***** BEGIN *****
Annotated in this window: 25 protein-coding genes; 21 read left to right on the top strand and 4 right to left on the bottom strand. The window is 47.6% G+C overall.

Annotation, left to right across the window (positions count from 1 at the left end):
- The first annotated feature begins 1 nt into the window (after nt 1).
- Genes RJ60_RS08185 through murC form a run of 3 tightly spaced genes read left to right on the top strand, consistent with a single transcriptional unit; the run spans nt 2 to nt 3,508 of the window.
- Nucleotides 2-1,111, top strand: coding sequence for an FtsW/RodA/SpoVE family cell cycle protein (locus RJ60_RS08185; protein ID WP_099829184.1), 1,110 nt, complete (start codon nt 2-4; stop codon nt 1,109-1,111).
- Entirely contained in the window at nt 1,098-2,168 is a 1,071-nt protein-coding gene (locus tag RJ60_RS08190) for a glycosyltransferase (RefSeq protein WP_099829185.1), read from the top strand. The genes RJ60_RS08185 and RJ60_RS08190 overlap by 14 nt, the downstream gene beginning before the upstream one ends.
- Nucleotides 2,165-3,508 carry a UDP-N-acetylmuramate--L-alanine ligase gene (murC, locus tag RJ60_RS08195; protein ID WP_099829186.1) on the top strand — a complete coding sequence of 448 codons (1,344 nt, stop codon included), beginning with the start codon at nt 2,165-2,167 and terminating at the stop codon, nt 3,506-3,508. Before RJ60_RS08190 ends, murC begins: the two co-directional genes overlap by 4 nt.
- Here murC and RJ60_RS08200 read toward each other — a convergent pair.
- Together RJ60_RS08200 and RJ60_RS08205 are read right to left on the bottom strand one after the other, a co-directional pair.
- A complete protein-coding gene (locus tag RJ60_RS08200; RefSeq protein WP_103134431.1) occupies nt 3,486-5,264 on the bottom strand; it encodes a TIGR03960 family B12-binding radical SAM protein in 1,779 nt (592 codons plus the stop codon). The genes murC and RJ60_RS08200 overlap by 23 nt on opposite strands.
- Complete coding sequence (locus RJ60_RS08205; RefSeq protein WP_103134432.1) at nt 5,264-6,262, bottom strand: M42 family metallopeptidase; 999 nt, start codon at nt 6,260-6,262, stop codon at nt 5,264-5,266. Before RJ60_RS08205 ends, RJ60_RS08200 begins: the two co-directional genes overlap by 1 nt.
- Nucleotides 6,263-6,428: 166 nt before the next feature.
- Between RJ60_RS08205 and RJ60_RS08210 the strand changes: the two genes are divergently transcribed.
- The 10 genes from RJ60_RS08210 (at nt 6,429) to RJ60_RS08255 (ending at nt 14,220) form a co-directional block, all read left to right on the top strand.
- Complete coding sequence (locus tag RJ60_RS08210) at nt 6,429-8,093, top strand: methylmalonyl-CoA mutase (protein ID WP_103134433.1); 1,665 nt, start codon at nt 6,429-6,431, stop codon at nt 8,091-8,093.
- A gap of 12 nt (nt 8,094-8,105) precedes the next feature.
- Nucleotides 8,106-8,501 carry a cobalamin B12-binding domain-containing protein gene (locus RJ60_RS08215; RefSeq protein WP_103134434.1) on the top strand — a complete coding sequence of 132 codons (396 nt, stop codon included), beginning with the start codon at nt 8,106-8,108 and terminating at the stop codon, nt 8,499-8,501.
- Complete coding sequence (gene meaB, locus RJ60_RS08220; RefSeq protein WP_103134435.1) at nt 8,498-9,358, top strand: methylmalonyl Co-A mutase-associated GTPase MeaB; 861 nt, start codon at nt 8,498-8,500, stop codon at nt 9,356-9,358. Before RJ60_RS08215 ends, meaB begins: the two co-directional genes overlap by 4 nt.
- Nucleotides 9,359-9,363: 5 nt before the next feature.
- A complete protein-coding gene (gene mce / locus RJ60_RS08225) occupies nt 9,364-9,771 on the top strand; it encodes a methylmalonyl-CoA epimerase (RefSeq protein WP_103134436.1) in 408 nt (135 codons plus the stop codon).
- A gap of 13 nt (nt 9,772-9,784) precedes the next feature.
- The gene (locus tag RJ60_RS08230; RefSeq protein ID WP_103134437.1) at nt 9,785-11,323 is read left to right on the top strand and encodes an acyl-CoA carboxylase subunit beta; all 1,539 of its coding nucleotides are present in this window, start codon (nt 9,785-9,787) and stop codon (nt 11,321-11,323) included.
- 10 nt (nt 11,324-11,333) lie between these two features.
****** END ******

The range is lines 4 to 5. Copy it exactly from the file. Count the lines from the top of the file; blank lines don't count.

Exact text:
- Genes RJ60_RS08185 through murC form a run of 3 tightly spaced genes read left to right on the top strand, consistent with a single transcriptional unit; the run spans nt 2 to nt 3,508 of the window.
- Nucleotides 2-1,111, top strand: coding sequence for an FtsW/RodA/SpoVE family cell cycle protein (locus RJ60_RS08185; protein ID WP_099829184.1), 1,110 nt, complete (start codon nt 2-4; stop codon nt 1,109-1,111).